Web series are great spaces for narrative experimentation and genre-bending. Many of the most popular shows are genre hybrids, especially with comedy (sci-fi comedy, fantasy comedy, etc.). This fall, we’ve seen several series blending horror and comedy including Electric Farm Entertainment and Jon Heder’s Woke Up Dead on Crackle, where it’s doing well; Babelgum’s The Occulterers; I Kissed a Vampire; not to mention rumors of a potential Buffy web series from Joss Whedon.
Chris Wiltz, a young filmmaker, decided to go the zombie route and spent his own money filming Semi-Dead, a buddy comedy about two roommates in living in Los Angeles after its been overrun with zombies. Each guy has a very different reaction to the event: one, Joe, “goes into survival mode,” while the other Chris, goes about his life as if nothing has happened.
“The show is really about the personality clash and how these two cope with living together – all while the truth of what’s happening to the city slowly begins to reveal itself,” Wiltz said.
I spoke with Wiltz about Semi-Dead and producing and distributing an independent (black) web series, the challenges and advantages. The third episode airs next week Wednesday, with the rest airing monthly until the season finale — with a twist! — in March.
TELEVISUAL: Where did the idea for Semi-Dead come from?
CHRIS WILTZ: I’ve always been a huge horror fan so I knew I could really be passionate about it if I created a horror project. On top of this I’m an 80’s baby and grew up watching a lot of great sitcoms from the 80s and 90s and old shows on Nick at Nite so I thought it would be cool from a comedic standpoint to do something that felt like an old style sitcom in some ways. We actually even toyed with the idea of putting in a laugh track early on, but it made things just a bit too forced and odd.
I think just conceptually horror works well for short formats because you can get a strong visual punch out of it – sort of the same way you do with comedy so doing a project that was horror and comedy seemed like the best way to really get something charged up with energy.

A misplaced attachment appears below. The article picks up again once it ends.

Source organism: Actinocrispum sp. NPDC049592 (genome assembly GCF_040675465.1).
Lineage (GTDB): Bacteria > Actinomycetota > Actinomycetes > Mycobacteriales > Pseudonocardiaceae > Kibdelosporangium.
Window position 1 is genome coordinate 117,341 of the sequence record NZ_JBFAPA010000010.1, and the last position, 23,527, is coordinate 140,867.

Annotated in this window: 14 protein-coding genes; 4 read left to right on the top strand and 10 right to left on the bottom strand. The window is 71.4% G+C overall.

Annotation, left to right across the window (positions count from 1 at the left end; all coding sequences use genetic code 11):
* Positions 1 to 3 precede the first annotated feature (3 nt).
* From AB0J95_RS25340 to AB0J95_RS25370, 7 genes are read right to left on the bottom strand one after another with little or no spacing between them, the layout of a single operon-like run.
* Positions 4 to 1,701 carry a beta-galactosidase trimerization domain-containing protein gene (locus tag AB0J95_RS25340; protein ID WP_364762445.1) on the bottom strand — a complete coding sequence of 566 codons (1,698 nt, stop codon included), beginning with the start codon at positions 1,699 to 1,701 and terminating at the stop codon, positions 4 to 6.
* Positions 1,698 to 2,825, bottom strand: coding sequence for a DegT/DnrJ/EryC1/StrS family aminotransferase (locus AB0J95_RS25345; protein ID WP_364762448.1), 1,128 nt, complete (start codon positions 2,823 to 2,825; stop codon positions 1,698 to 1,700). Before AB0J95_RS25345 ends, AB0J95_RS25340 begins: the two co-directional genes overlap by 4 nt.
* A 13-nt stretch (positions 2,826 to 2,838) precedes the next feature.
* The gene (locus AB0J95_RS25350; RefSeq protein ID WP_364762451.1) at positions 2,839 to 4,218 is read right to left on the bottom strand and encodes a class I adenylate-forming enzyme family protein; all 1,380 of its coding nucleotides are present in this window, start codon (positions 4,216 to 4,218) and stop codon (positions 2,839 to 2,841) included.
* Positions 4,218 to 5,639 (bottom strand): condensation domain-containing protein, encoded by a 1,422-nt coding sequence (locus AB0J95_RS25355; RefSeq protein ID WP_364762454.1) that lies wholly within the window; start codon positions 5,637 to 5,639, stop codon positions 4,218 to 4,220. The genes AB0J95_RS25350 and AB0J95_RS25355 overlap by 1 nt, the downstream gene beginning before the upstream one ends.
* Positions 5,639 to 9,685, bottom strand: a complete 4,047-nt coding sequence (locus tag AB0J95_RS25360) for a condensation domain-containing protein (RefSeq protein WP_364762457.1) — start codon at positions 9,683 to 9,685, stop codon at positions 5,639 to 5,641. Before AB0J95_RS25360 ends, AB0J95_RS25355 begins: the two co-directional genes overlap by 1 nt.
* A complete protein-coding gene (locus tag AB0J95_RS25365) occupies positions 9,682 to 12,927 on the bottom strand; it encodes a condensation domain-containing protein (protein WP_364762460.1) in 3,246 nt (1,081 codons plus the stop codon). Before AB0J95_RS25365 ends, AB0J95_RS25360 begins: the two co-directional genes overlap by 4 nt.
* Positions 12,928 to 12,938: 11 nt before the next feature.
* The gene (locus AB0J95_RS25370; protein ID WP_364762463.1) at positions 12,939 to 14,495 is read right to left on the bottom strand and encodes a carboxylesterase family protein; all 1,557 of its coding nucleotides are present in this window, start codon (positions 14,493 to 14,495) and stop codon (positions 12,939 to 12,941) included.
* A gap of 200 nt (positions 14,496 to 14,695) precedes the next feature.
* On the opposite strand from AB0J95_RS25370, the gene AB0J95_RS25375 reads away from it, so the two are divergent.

TELEVISUAL: How did you finance the series?
CW: Completely out of pocket and with my own savings as well as with generous donations of time and equipment from the crew. I look at financing as more of just a creative factor than anything else. You look at what you have and how you can do the best you can with that.
A big part of getting this series of the ground has been about pulling together talented people who are smarter than me and pooling our resources. Also, I seem to know a lot of people who don’t mind getting up at the crack of dawn to put on zombie makeup and act as extras, so that’s always helpful. This whole thing has really been about people having fun and getting a chance to do what they love.
TELEVISUAL: Why a web series? What led you to do it? What inspired you to do it?
CW: Truthfully I didn’t take the whole Web series idea seriously for a long time. I’d heard about web series for years but I just sort of shrugged at the idea thinking that aside from the viral aspect it was mainly just used for advertising or just like side projects for already well established actors. When you come out of film school you get engrained with this idea that producing a short film or a feature is really the only route to go if you want to get yourself out there. But, in the past few years however, I’ve seen all of these great series popping up that are really telling great stories and doing a lot – sometimes with very little.